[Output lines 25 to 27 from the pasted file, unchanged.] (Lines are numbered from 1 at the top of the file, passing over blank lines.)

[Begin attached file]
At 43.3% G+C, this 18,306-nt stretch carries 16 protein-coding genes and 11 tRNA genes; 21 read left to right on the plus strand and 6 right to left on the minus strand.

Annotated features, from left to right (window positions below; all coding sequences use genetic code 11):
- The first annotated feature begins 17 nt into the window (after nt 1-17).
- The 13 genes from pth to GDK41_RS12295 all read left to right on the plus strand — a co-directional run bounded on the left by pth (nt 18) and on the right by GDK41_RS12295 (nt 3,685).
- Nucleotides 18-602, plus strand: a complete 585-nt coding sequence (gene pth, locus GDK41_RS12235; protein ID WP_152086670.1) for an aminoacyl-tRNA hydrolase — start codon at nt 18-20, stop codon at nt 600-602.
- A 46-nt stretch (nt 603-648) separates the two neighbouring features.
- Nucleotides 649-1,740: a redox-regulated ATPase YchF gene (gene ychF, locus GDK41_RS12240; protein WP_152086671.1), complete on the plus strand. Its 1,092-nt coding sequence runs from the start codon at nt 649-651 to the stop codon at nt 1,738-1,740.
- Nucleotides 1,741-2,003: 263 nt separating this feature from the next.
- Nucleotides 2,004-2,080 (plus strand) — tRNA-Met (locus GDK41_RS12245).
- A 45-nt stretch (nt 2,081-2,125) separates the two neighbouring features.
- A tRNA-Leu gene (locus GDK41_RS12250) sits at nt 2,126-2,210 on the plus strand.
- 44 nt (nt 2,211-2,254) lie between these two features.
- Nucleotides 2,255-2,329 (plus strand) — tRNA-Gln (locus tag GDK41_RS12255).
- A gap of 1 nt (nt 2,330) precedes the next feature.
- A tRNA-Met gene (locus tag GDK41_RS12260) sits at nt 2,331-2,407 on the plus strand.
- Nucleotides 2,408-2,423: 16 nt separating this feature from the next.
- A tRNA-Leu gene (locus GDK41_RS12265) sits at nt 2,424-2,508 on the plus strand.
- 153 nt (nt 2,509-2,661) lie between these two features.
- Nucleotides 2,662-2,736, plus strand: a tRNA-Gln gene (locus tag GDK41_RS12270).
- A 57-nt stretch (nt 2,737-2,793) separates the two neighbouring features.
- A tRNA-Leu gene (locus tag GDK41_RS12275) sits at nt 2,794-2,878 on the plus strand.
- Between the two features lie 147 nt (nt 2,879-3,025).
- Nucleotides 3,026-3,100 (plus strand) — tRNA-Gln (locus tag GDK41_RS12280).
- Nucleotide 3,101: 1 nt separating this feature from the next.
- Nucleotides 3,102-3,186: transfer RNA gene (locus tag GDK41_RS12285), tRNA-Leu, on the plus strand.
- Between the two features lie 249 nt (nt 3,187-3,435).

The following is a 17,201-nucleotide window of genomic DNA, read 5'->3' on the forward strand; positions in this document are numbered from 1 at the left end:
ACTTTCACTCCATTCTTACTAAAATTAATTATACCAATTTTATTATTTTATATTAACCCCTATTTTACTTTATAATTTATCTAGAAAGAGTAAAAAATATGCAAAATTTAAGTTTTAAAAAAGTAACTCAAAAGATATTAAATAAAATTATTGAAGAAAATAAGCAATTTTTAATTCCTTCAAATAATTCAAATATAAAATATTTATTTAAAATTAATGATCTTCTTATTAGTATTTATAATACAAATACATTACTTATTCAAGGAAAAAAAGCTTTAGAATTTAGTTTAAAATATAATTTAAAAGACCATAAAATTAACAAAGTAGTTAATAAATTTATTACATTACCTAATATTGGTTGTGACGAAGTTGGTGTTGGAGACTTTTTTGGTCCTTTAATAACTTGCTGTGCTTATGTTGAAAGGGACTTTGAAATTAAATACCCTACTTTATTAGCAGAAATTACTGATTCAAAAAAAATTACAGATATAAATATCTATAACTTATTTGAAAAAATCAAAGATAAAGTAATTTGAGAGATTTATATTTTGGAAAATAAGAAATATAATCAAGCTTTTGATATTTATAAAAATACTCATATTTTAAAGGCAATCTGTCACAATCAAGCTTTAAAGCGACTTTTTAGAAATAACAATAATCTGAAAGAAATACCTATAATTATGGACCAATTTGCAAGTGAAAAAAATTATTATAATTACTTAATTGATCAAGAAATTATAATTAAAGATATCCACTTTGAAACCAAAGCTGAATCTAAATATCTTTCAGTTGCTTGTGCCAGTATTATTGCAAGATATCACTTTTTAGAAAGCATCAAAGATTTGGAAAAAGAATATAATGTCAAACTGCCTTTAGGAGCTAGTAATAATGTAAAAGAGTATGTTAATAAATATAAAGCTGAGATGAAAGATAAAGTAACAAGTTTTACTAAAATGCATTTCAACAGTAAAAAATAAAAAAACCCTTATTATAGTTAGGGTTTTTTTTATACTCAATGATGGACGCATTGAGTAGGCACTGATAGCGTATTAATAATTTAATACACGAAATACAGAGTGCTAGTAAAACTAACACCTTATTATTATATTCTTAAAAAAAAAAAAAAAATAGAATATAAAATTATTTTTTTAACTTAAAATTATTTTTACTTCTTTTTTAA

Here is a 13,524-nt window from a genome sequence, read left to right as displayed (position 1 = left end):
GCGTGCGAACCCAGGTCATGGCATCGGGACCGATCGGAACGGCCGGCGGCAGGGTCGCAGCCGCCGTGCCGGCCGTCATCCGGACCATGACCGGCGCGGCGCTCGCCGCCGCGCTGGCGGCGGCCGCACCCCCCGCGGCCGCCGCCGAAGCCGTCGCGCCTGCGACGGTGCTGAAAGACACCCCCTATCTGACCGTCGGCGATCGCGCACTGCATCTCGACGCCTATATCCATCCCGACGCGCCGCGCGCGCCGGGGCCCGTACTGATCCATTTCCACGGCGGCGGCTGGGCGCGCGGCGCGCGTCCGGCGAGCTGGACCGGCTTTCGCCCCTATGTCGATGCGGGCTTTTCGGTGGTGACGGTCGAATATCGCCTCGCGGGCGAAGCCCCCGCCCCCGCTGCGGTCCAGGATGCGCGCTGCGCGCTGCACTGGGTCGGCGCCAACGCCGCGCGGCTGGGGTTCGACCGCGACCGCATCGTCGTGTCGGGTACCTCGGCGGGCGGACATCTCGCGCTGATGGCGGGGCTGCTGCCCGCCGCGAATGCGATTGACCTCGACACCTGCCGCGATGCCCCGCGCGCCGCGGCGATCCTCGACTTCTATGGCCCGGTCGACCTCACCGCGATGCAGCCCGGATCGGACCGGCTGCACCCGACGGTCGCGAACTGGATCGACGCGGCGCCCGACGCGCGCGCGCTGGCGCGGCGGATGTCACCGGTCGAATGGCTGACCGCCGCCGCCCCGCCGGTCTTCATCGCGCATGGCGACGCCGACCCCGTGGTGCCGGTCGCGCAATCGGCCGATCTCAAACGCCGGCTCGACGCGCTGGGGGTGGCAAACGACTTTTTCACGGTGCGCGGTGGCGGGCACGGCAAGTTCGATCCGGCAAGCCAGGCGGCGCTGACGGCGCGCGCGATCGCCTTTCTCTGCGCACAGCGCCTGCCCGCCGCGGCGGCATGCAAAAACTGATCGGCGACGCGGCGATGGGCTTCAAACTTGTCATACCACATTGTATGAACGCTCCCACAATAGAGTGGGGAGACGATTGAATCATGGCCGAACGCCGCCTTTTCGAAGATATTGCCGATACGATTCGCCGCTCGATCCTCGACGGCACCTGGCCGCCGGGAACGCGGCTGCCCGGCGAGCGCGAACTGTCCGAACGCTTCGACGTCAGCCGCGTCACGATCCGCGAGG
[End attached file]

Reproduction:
- Nucleotides 3,102-3,186: transfer RNA gene (locus tag GDK41_RS12285), tRNA-Leu, on the plus strand.
- Between the two features lie 249 nt (nt 3,187-3,435).

The following is a 17,201-nucleotide window of genomic DNA, read 5'->3' on the forward strand; positions in this document are numbered from 1 at the left end: